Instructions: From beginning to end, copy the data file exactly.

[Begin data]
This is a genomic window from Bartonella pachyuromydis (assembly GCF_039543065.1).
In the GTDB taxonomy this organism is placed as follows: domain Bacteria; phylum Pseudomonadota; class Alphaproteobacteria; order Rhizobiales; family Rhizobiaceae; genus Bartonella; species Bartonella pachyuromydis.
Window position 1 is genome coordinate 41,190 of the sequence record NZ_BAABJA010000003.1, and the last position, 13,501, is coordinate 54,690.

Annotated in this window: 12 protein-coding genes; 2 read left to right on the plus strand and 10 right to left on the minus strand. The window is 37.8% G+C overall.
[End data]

This is a genomic window from Bartonella pachyuromydis (assembly GCF_039543065.1).
In the GTDB taxonomy this organism is placed as follows: domain Bacteria; phylum Pseudomonadota; class Alphaproteobacteria; order Rhizobiales; family Rhizobiaceae; genus Bartonella; species Bartonella pachyuromydis.
Window position 1 is genome coordinate 41,190 of the sequence record NZ_BAABJA010000003.1, and the last position, 13,501, is coordinate 54,690.

Annotated in this window: 12 protein-coding genes; 2 read left to right on the plus strand and 10 right to left on the minus strand. The window is 37.8% G+C overall.